Q&A: Cheating husband and not knowing what to do

Latest post on Moxieville, notable because the stock photo I used for slide 6 made me laugh: 8 Ways To Make Mornings Easier (Do As I Say, Not As I Do)

And now a question from Jessica:

"I have a friend with a baby who is going through marital troubles and I was hoping you could post and ask for some support and advice for her.

She married her husband when she was 20 and they've been together for 15 years or so (she's mid-30s, but I forget her exact age because I'm bad like that). They had a baby last June after a couple of years of fertility treatments including an ectopic that required an emergency surgery. The pregnancy was high risk and very difficult, but they won the baby lottery, because their daughter is a delight. She's now a SAHM.

When she was several months pregnant, she discovered that he was having an affair with a co-worker. She has graphic evidence of this. She confronted him and he apologized and said he wanted to work on the marriage. They went to therapy a few times but they didn't click with their therapist and her health was a complication in scheduling and they stopped going. They both acknowledged things that both needed to work on, but his seemed to amount to alienation of affection and her deficiencies in being a model homemaker.

She's fairly isolated and has little support nearby, including someone to help care for the baby. He's also resistant to having "strangers" come help with the baby or help with the housework.

She'd been having some suspicions again and discovered today that he's been regularly texting the woman, pretty much continally throughout. She doesn't have any knowledge of whether anything else is going on.

She's now not sure what to do. She still loves him and was willing to forgive his transgression because he seemed genuinely remorseful at the time. He's a terrific father. She doesn't know how to start fixing her marriage. She's terrified of what she would do if the marriage ends. She doesn't feel she's that employable, she doesn't know where she would go. She's struggling with depression, which isn't helped by the negative messages he keeps giving her. And she feels like a lot of this is her fault.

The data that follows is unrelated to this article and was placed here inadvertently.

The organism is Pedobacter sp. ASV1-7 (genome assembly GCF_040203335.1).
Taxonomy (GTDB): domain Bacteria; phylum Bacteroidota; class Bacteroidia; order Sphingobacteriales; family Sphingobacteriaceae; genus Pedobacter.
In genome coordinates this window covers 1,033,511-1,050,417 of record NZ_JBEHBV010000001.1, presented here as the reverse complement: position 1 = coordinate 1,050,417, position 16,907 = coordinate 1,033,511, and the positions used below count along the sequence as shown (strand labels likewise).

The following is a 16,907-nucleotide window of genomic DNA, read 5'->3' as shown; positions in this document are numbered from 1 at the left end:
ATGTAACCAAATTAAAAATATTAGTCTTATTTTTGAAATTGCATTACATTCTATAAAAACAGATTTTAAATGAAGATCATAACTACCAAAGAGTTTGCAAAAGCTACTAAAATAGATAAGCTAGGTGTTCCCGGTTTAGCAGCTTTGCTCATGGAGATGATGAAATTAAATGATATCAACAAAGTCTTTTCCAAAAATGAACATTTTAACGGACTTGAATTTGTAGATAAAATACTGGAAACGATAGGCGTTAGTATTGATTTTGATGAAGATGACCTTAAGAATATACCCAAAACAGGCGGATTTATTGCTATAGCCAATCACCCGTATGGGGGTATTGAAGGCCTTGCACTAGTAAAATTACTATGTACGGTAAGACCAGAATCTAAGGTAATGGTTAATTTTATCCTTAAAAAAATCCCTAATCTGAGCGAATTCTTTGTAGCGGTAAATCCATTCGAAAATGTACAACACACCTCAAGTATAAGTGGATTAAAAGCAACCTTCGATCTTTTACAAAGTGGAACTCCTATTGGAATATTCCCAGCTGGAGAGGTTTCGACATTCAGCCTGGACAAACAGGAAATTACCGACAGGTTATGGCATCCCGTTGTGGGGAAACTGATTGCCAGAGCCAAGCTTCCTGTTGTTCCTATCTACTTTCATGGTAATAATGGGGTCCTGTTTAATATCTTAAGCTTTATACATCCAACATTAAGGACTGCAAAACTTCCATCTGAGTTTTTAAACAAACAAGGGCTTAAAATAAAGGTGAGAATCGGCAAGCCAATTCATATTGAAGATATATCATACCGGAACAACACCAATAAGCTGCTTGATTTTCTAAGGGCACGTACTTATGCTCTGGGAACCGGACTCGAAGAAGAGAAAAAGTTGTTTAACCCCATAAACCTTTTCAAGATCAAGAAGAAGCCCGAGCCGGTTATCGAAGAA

A complicating factor is that she's not a US citizen, so she doesn't know what problems that might cause to a divorce or custody. I'm hoping you'll post so she could see what advice and support people might offer up. She just has no idea what to do now."

Oh, your poor friend. She's got such a huge mix of horrible stuff: infertility, difficult pregnancy, first-time motherhood, being a SAHM suddenly, depression, infidelity, gaslighting, and immigration status worries.

(Note: I emailed Jessica back and found out that her friend is here legally and is legal to work in the US, she's just not a US citizen and her family lives in another country, so she couldn't take her daughter to visit them without the daughter's father's approval. This isn't actually a big deal, though, as any custody agreement and settlement addresses time spent visiting family and who has the child for which holidays, and Jessica's friend would have this permission written into the settlement along with a minimum number of trips to take the daughter to see her family per year anyway. It's basically just the "Who gets Christmas?" question but with an added twist of international travel.)